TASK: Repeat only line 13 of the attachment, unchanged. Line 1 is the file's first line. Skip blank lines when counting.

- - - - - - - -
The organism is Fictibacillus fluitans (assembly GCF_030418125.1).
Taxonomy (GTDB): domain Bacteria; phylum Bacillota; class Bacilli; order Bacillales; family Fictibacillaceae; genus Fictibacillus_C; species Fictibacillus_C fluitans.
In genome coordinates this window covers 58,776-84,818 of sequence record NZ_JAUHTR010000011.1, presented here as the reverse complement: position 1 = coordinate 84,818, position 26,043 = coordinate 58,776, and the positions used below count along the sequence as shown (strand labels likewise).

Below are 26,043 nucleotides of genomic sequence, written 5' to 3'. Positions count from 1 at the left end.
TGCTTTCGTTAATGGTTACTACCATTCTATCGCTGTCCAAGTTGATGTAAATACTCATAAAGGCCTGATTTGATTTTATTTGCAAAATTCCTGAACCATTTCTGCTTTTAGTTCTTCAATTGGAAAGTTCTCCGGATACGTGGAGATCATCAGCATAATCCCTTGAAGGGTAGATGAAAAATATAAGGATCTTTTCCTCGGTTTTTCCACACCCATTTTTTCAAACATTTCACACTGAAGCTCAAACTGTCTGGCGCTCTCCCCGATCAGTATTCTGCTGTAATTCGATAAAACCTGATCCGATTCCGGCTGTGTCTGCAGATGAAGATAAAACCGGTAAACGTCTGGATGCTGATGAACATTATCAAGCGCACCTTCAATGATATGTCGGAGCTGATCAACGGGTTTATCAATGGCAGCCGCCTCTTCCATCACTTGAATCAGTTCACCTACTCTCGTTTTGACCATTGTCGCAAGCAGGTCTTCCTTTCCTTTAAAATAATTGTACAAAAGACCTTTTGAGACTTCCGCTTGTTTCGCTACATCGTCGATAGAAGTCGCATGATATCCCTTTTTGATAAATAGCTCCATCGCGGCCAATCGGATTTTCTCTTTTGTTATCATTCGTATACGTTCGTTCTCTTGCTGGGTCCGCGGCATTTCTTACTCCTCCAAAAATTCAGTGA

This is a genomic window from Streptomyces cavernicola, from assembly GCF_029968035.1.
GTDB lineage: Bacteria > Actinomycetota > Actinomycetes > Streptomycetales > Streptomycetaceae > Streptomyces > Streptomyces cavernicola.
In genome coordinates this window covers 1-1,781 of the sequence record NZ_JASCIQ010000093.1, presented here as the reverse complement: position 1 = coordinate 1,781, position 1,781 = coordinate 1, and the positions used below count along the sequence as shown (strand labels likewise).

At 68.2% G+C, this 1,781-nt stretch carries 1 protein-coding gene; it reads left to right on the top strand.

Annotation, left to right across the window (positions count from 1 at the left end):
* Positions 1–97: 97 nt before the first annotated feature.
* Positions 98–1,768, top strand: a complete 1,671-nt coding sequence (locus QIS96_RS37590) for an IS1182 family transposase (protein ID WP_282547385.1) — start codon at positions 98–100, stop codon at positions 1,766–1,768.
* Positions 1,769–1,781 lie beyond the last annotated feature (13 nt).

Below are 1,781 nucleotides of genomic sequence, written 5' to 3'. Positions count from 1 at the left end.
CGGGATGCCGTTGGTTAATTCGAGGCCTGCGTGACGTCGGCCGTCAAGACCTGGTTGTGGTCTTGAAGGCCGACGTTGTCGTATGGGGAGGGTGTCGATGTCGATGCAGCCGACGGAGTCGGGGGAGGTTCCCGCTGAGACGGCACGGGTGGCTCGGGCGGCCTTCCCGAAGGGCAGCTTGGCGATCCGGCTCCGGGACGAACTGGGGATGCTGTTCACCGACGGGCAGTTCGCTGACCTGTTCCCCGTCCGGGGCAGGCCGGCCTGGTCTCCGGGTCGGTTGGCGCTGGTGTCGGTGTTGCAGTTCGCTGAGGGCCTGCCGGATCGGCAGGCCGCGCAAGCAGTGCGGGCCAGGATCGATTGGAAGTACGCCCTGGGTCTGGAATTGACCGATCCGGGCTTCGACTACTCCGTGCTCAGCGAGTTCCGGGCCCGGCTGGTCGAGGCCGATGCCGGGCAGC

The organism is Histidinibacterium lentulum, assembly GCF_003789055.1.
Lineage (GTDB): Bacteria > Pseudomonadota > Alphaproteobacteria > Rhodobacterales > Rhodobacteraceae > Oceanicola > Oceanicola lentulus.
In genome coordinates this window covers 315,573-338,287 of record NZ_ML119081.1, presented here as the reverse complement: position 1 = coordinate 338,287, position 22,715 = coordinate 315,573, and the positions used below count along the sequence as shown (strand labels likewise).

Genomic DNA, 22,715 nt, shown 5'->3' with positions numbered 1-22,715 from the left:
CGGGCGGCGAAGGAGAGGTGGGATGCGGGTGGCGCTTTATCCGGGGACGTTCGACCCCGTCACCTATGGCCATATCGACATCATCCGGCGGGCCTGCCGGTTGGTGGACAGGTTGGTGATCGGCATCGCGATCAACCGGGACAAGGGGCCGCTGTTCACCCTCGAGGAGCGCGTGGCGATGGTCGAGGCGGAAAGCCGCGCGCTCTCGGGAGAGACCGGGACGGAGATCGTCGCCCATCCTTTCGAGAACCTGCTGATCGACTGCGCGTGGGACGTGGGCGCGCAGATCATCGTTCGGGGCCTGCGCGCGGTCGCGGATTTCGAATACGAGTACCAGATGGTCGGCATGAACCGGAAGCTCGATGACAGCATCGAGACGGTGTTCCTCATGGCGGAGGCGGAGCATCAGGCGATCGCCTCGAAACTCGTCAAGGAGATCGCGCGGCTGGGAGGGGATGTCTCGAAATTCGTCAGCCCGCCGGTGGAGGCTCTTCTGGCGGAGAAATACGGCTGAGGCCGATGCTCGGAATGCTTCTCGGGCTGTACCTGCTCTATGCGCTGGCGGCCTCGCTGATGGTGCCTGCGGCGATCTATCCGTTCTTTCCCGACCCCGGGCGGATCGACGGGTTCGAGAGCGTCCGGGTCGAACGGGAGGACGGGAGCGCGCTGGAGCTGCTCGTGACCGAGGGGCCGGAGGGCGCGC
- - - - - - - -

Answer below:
* Positions 1,769–1,781 lie beyond the last annotated feature (13 nt).